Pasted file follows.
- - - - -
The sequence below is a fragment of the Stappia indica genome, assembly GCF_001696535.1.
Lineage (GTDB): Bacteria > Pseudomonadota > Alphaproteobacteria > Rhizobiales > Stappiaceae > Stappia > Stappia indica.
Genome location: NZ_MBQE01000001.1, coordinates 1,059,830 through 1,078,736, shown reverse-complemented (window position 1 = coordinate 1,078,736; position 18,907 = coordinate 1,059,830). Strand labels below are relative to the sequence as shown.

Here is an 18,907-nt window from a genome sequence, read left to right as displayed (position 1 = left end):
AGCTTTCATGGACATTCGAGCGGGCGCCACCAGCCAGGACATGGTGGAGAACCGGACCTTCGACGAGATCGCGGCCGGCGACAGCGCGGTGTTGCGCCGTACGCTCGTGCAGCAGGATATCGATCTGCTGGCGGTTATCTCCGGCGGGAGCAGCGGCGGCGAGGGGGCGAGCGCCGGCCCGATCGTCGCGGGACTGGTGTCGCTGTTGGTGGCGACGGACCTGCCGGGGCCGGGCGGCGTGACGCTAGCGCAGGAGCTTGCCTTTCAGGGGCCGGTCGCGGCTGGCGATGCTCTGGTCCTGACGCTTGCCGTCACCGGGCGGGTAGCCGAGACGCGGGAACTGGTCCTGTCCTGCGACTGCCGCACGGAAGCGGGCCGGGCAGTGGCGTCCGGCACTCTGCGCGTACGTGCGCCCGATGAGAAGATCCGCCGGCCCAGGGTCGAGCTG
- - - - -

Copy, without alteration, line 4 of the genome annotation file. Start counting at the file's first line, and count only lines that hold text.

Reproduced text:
Here is an 18,907-nt window from a genome sequence, read left to right as displayed (position 1 = left end):